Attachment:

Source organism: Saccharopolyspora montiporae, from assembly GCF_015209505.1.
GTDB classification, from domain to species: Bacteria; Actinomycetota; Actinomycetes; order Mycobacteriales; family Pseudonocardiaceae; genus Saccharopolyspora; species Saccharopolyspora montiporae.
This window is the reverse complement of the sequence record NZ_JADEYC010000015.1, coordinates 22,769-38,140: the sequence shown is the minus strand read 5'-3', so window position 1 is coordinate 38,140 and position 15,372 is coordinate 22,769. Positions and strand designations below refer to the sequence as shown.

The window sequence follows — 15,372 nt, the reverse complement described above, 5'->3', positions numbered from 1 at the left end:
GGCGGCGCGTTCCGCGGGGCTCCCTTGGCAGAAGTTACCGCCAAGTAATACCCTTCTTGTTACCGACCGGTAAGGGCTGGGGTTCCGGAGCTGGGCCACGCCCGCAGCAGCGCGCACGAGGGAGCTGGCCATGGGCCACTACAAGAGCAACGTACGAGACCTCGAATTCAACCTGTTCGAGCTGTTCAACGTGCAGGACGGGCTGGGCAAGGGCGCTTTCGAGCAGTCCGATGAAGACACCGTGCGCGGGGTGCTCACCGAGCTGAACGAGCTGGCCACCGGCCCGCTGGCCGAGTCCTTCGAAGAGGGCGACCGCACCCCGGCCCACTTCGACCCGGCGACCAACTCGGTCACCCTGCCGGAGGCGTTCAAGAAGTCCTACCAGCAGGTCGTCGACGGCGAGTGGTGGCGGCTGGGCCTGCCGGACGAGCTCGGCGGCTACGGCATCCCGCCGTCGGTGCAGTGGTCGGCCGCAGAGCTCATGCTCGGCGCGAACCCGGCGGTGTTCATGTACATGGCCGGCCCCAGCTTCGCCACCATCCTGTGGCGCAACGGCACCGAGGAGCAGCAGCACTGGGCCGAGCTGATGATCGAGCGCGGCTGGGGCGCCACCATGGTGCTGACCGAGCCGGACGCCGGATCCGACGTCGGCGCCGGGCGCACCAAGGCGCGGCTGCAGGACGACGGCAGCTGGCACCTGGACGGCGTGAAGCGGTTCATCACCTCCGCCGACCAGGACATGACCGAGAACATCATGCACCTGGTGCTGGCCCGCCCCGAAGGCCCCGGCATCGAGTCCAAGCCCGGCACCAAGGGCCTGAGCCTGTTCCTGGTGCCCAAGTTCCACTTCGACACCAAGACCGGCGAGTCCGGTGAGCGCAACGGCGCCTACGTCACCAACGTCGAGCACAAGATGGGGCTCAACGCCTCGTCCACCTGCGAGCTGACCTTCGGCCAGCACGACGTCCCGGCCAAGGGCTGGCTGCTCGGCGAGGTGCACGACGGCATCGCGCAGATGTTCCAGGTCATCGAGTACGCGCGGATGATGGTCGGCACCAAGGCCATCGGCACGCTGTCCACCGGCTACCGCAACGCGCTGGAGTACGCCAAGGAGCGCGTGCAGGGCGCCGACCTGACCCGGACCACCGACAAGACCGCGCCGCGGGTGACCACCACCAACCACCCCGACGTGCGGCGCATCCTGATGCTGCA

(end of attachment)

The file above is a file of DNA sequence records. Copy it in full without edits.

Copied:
Source organism: Saccharopolyspora montiporae, from assembly GCF_015209505.1.
GTDB classification, from domain to species: Bacteria; Actinomycetota; Actinomycetes; order Mycobacteriales; family Pseudonocardiaceae; genus Saccharopolyspora; species Saccharopolyspora montiporae.
This window is the reverse complement of the sequence record NZ_JADEYC010000015.1, coordinates 22,769-38,140: the sequence shown is the minus strand read 5'-3', so window position 1 is coordinate 38,140 and position 15,372 is coordinate 22,769. Positions and strand designations below refer to the sequence as shown.

The window sequence follows — 15,372 nt, the reverse complement described above, 5'->3', positions numbered from 1 at the left end:
GGCGGCGCGTTCCGCGGGGCTCCCTTGGCAGAAGTTACCGCCAAGTAATACCCTTCTTGTTACCGACCGGTAAGGGCTGGGGTTCCGGAGCTGGGCCACGCCCGCAGCAGCGCGCACGAGGGAGCTGGCCATGGGCCACTACAAGAGCAACGTACGAGACCTCGAATTCAACCTGTTCGAGCTGTTCAACGTGCAGGACGGGCTGGGCAAGGGCGCTTTCGAGCAGTCCGATGAAGACACCGTGCGCGGGGTGCTCACCGAGCTGAACGAGCTGGCCACCGGCCCGCTGGCCGAGTCCTTCGAAGAGGGCGACCGCACCCCGGCCCACTTCGACCCGGCGACCAACTCGGTCACCCTGCCGGAGGCGTTCAAGAAGTCCTACCAGCAGGTCGTCGACGGCGAGTGGTGGCGGCTGGGCCTGCCGGACGAGCTCGGCGGCTACGGCATCCCGCCGTCGGTGCAGTGGTCGGCCGCAGAGCTCATGCTCGGCGCGAACCCGGCGGTGTTCATGTACATGGCCGGCCCCAGCTTCGCCACCATCCTGTGGCGCAACGGCACCGAGGAGCAGCAGCACTGGGCCGAGCTGATGATCGAGCGCGGCTGGGGCGCCACCATGGTGCTGACCGAGCCGGACGCCGGATCCGACGTCGGCGCCGGGCGCACCAAGGCGCGGCTGCAGGACGACGGCAGCTGGCACCTGGACGGCGTGAAGCGGTTCATCACCTCCGCCGACCAGGACATGACCGAGAACATCATGCACCTGGTGCTGGCCCGCCCCGAAGGCCCCGGCATCGAGTCCAAGCCCGGCACCAAGGGCCTGAGCCTGTTCCTGGTGCCCAAGTTCCACTTCGACACCAAGACCGGCGAGTCCGGTGAGCGCAACGGCGCCTACGTCACCAACGTCGAGCACAAGATGGGGCTCAACGCCTCGTCCACCTGCGAGCTGACCTTCGGCCAGCACGACGTCCCGGCCAAGGGCTGGCTGCTCGGCGAGGTGCACGACGGCATCGCGCAGATGTTCCAGGTCATCGAGTACGCGCGGATGATGGTCGGCACCAAGGCCATCGGCACGCTGTCCACCGGCTACCGCAACGCGCTGGAGTACGCCAAGGAGCGCGTGCAGGGCGCCGACCTGACCCGGACCACCGACAAGACCGCGCCGCGGGTGACCACCACCAACCACCCCGACGTGCGGCGCATCCTGATGCTGCA